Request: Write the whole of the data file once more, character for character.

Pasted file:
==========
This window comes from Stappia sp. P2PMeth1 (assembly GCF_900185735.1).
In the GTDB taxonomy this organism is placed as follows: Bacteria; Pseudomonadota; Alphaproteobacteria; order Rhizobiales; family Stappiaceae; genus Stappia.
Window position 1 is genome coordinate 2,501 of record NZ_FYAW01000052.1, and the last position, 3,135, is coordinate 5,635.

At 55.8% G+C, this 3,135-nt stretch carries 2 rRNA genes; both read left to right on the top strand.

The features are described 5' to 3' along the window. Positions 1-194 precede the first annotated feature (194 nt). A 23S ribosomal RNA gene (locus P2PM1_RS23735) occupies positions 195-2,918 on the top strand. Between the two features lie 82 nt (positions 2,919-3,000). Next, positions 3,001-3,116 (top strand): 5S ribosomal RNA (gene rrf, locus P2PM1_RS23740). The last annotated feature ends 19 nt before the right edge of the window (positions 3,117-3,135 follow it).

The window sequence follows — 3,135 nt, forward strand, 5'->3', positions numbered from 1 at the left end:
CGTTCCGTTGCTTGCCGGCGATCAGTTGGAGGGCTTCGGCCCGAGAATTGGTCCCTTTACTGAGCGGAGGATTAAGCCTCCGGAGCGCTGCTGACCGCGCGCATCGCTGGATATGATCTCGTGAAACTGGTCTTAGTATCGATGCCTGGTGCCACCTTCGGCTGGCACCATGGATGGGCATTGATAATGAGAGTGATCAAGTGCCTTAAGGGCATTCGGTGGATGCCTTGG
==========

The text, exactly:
This window comes from Stappia sp. P2PMeth1 (assembly GCF_900185735.1).
In the GTDB taxonomy this organism is placed as follows: Bacteria; Pseudomonadota; Alphaproteobacteria; order Rhizobiales; family Stappiaceae; genus Stappia.
Window position 1 is genome coordinate 2,501 of record NZ_FYAW01000052.1, and the last position, 3,135, is coordinate 5,635.

At 55.8% G+C, this 3,135-nt stretch carries 2 rRNA genes; both read left to right on the top strand.

The features are described 5' to 3' along the window. Positions 1-194 precede the first annotated feature (194 nt). A 23S ribosomal RNA gene (locus P2PM1_RS23735) occupies positions 195-2,918 on the top strand. Between the two features lie 82 nt (positions 2,919-3,000). Next, positions 3,001-3,116 (top strand): 5S ribosomal RNA (gene rrf, locus P2PM1_RS23740). The last annotated feature ends 19 nt before the right edge of the window (positions 3,117-3,135 follow it).

The window sequence follows — 3,135 nt, forward strand, 5'->3', positions numbered from 1 at the left end:
CGTTCCGTTGCTTGCCGGCGATCAGTTGGAGGGCTTCGGCCCGAGAATTGGTCCCTTTACTGAGCGGAGGATTAAGCCTCCGGAGCGCTGCTGACCGCGCGCATCGCTGGATATGATCTCGTGAAACTGGTCTTAGTATCGATGCCTGGTGCCACCTTCGGCTGGCACCATGGATGGGCATTGATAATGAGAGTGATCAAGTGCCTTAAGGGCATTCGGTGGATGCCTTGG